Wrongful death suits filed in fire deaths


Landlords failed to provide smoke detector, safe rental house, lawsuits claim.

Landlords failed to provide smoke detector, safe rental house, lawsuits claim.



A pair of wrongful death lawsuits have been filed against a Wichita home health agency and two Scott City residents in connection with a March 10 house fire in Scott City that killed a woman and three children.

The lawsuits were filed Wednesday in Sedgwick County District Court in Wichita by attorney Stephen Torline. One lawsuit was filed on behalf of Jeff Murphy and his ex-wife, Brenda Murphy. The Murphys' two daughters, 8-year-old Terra Murphy and 6-year-old Cassie Murphy, were killed in the fire.

The other lawsuit was filed in the deaths of the other two victims in the fire, 28-year-old Jackie Coberly, who was renting the home, and her 4-year-old son, Brandon Carter. That lawsuit was filed on behalf of Jason Hundertmark, who is the administrator of the estates of Coberly and Carter and is the father and guardian of Coberly's other son, Justin Hundertmark.

Both lawsuits name James and Linda Noll of Scott City, who owned the home, and Wichita agency Windsor Place At-Home, which the lawsuit claims was contracted to provide in-home care for Coberly, who was a wheelchair-bound quadriplegic.

Both suits claim the Nolls, as landlords, failed to provide a safe rental house and failed to provide a smoke detector in the rental home, as required by law.

The Murphys were unavailable for comment, but Torline said that one of the things they are hoping to accomplish through the lawsuit is to create public awareness about smoke detectors.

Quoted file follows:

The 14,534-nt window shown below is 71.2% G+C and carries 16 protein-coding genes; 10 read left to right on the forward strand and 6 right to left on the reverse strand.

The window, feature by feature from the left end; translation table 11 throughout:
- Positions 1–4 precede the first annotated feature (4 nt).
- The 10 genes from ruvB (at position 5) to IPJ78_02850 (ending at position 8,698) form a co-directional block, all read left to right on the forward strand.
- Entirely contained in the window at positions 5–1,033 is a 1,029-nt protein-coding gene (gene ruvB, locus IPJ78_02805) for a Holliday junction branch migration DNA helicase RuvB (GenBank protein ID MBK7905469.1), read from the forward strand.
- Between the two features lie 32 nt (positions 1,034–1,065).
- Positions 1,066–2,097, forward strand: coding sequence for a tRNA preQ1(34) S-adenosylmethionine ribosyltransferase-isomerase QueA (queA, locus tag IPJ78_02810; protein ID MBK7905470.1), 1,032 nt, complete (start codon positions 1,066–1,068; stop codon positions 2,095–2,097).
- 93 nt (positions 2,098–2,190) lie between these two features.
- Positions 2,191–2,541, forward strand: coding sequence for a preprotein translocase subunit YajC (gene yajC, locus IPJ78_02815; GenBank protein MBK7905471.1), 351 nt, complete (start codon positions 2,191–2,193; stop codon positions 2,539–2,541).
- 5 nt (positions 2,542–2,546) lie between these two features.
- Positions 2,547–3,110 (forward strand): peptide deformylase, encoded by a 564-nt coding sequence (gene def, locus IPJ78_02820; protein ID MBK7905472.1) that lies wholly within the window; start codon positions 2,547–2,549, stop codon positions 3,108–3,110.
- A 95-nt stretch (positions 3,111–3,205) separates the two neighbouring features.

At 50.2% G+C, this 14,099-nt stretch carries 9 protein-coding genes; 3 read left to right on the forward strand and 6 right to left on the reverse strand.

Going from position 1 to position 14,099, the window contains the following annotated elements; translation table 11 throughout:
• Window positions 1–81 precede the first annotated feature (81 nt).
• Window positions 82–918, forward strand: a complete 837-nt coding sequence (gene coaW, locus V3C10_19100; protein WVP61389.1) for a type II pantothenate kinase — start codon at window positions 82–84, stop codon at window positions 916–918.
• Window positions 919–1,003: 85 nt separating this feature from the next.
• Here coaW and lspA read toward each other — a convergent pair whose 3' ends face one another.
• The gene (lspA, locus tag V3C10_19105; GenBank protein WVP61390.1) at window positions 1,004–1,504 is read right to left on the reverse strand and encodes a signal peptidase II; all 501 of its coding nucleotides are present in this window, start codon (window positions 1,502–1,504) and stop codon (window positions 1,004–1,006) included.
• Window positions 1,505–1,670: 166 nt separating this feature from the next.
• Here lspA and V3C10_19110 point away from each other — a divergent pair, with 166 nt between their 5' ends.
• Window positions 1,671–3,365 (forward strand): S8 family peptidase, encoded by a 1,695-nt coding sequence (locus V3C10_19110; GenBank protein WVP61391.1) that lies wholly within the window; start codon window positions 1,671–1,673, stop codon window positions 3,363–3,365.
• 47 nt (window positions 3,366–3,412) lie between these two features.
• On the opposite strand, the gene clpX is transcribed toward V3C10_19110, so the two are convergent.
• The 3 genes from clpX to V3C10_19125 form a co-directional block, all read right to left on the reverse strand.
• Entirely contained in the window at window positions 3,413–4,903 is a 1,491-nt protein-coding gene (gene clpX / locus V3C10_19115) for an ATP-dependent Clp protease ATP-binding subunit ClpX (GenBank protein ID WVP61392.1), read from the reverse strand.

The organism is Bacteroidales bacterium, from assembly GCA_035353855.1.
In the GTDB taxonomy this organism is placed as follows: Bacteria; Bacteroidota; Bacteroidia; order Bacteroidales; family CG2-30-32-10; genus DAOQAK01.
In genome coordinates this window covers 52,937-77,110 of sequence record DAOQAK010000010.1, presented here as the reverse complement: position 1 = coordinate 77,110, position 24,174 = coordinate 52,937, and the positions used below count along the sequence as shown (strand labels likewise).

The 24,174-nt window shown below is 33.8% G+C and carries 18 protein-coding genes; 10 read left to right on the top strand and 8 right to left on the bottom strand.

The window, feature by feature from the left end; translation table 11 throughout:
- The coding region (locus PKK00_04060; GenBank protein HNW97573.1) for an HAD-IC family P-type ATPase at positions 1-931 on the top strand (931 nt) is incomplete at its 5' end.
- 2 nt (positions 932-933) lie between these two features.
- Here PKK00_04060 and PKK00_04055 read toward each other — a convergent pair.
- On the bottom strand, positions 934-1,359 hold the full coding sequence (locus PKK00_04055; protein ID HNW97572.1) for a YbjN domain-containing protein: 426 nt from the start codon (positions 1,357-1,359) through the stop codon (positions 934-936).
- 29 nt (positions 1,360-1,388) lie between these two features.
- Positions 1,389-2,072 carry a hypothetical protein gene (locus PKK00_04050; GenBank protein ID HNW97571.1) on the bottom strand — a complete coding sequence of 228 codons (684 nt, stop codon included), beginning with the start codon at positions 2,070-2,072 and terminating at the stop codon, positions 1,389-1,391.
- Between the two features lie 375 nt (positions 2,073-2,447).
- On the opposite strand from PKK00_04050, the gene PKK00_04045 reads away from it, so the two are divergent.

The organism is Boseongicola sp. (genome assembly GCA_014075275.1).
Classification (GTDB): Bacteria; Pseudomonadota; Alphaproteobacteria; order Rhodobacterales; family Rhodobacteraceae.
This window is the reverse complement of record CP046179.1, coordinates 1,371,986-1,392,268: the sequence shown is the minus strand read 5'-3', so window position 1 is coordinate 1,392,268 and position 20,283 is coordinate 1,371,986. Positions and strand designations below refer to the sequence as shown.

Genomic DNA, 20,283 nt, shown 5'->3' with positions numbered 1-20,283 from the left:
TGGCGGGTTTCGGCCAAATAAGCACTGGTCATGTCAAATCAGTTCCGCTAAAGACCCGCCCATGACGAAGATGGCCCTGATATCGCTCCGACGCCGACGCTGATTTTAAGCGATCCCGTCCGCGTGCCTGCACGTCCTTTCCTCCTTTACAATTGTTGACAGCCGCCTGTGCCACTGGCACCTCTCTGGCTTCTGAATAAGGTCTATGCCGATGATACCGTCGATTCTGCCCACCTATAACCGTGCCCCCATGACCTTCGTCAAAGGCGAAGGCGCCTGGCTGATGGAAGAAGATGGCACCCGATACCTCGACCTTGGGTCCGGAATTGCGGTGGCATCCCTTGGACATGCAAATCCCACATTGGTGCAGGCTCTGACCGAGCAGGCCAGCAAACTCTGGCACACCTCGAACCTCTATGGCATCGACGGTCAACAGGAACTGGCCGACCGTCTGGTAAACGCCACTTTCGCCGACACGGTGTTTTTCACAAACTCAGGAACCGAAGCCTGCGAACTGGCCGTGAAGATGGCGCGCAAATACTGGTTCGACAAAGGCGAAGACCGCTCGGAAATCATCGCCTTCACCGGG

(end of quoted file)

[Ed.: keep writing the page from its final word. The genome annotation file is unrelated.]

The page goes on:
"But specifically, there is a statute in Kansas that requires all property owners, including landlords, to provide a working smoke detector. ... But the statute also says a violation of the statute cannot be used as a basis for civil liability, so it really has no teeth to it," Torline said.

The state statute regarding smoke detectors, KSA statute 31-162 and 31-163, also states, in part, that "failure to place or maintain a smoke detector as provided by the smoke detector act shall be a nonclass nonperson misdemeanor. Any fine imposed for a violation of this section shall not exceed $25."

"So one of the things we're trying to accomplish is to create some groundswell, if you will, to get that law in the books, make it mean something, so that when a landlord takes the rent from a young family like this, that before he rents the property, he thinks twice and makes sure that there is a functioning smoke detector in the house," Torline said.

Linda Noll said that there was a smoke detector in the house, located at 1105 Church St., when Coberly moved in.

"All I can say is it was a horrible — it was obviously a horrible tragedy," Noll said. "But when Jackie moved in, there was a smoke detector."

Noll said that the smoke detector was working properly when Coberly moved in about two years ago, but she added that neither she nor James Noll had been to the house since Coberly moved in.

"They prefer us not to," she said, referring to tenants.

According to both lawsuits, "The Nolls breached their duty to keep the house in repair by failing to exercise reasonable care in at least the following respects: failing to equip the house with functioning smoke detectors/alarms; failing to maintain and/or repair the house's electrical system in a safe and working condition; failing to maintain the house's windows in safe and working conditions; and failing to maintain the house in a safe condition for a quadriplegic and three young children."